So why don’t we make Michigan Avenue safer, more efficient, and more democratic as well? As it stands the street is up to eight lanes wide downtown, but there are no dedicated transit lanes and virtually no bike lanes, save for a block of northbound bikeway between Washington and Randolph streets. CTA buses get stuck in traffic created by single-occupant vehicles, ride-hail cars, and taxis.

Although it’s Chicago’s flagship pedestrian shopping street, Michigan has mediocre conditions for walking. For example, to facilitate driving at Michigan/Randolph, those walking from the Chicago Cultural Center at the southwest corner of the intersection, to Millennium Park at the southeast corner, are required to make three street crossings when they should only need to cross one. People walking on the west side of the Magnificent Mile (Michigan north of the river), are endangered by drivers turning west off of Michigan, who get a turn arrow after the light on Michigan turns green.

The fact that Michigan’s moto vehicle-centric status-quo is dangerous to vulnerable road users was laid bare in November 2015, when a tour bus operator failed to yield while making a right turn, killing Hiromi Hosono, 42, an agriculture professor from Japan who was crossing the avenue in a crosswalk with a walk signal.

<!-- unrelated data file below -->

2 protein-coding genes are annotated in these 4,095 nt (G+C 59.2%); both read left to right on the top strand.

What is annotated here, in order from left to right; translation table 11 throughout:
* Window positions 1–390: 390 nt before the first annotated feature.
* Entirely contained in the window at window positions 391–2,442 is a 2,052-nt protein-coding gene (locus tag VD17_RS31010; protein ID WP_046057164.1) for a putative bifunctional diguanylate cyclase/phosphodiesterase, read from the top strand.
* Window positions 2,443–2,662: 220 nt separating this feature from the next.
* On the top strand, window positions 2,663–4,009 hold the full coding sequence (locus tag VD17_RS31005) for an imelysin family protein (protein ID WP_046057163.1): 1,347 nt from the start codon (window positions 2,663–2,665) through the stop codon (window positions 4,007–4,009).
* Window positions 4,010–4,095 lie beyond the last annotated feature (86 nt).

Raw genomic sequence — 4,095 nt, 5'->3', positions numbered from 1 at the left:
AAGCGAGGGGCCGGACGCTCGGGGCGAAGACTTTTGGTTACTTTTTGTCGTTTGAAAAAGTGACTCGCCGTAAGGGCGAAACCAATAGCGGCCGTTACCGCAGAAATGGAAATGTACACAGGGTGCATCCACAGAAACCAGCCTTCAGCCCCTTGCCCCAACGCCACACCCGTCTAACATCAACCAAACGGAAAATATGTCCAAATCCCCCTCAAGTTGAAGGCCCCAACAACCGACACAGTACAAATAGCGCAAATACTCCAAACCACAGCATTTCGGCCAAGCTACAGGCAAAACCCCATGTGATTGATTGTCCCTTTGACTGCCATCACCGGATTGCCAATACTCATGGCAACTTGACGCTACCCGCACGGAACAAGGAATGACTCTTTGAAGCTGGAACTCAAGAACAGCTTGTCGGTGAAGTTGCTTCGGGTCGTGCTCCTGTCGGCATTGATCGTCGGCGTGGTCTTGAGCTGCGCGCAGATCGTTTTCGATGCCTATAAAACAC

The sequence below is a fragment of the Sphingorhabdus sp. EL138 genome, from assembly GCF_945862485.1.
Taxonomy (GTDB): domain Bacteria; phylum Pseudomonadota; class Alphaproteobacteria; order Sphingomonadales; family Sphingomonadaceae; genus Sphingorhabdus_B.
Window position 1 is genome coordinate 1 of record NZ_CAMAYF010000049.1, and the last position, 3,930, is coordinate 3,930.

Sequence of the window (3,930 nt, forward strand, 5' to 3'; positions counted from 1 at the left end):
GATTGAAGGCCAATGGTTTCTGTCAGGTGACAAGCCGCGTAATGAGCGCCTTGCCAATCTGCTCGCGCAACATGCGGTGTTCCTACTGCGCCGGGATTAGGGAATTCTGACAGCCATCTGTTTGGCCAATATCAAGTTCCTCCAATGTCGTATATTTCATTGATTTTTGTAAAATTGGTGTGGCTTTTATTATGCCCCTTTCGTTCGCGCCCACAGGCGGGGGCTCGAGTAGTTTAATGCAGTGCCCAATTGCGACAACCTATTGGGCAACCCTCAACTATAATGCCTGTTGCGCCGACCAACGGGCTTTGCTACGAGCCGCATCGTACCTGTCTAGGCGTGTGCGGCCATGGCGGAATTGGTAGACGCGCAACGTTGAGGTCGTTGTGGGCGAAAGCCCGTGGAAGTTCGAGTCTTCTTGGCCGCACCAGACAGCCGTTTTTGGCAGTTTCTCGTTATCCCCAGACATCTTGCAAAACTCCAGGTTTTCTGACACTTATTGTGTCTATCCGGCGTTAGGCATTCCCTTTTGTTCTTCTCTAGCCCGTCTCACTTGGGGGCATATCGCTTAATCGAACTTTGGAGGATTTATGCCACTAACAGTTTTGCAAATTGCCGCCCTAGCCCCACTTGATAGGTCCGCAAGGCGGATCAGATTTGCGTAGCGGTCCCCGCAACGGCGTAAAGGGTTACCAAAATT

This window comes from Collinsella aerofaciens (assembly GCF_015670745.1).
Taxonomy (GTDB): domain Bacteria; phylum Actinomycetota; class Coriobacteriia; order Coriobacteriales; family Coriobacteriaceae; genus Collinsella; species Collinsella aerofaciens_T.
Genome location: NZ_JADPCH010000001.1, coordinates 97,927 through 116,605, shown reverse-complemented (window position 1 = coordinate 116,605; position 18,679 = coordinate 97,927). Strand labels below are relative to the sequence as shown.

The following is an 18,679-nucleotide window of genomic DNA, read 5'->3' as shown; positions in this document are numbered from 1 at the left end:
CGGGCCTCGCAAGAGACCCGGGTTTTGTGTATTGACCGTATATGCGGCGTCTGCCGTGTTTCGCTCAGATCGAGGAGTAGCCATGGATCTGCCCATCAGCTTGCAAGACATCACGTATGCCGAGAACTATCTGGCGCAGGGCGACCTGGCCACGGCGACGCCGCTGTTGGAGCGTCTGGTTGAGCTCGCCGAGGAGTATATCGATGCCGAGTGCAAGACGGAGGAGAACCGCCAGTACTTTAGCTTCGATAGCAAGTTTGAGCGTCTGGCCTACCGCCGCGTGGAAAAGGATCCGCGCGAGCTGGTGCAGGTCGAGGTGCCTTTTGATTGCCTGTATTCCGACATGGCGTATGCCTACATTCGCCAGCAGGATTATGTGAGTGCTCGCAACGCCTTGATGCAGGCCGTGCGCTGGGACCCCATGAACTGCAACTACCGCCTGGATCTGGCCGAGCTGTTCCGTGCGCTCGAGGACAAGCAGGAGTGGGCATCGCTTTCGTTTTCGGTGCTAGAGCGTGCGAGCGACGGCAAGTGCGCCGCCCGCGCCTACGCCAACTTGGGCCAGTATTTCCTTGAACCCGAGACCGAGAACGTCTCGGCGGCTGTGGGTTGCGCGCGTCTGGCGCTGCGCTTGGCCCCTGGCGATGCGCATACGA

I’m certainly not the first person to propose making Michigan car-free or car-lite. A few years ago urban planner Shaun Jacobsen floated a “car-free Boule Mich” scheme, which would have banned traffic on Michigan, as well as cross-traffic. That helped inspire the Active Transportation Alliance to include Michigan on a list of 20 potential streets for partial or full car bans, released in early 2014. (Unfortunately the Active Trans post with the list is currently offline.)

Mayoral aide David Spielfogel was quick to pour water on the idea of banning private cars on Michigan. “Shutting an entire street like Michigan Avenue is not something [Mayor Rahm Emanuel] would be very supportive of,” Spielfogel said. “It seems like a drastic change… It doesn’t make sense.”

The Loop Link corridor on Washington Street. Photo: John Greenfield
The Loop Link corridor on Washington Street. Photo: John Greenfield

Of course, not long after that the city of Chicago dedicated multiple lanes of several downtown streets for bus and bike use as part of the Loop Link express bus corridor project, which seemed like a crazy idea to many Chicagoans when it was first announced. While the time-savings have been modest for various reasons, including the ride of ride-hail and lax bus lane enforcement, the street remix has made Loop thoroughfares like Washington Street safer and more pleasant. And current mayor Lori Lightfoot wants to pass legislation to allow camera enforcement of bus lanes, which would make them function much better, unclogged by unauthorized vehicles.

So even if the time isn’t ripe for totally banning cars on Michigan, San Francisco style, what’s keeping us from converting some of the many lanes on Michigan to transit and bike lanes? Doing so would move a greater number of people more efficiently through the corridor, reduce crashes, and make the Mag Mile a nicer place to stroll and shop.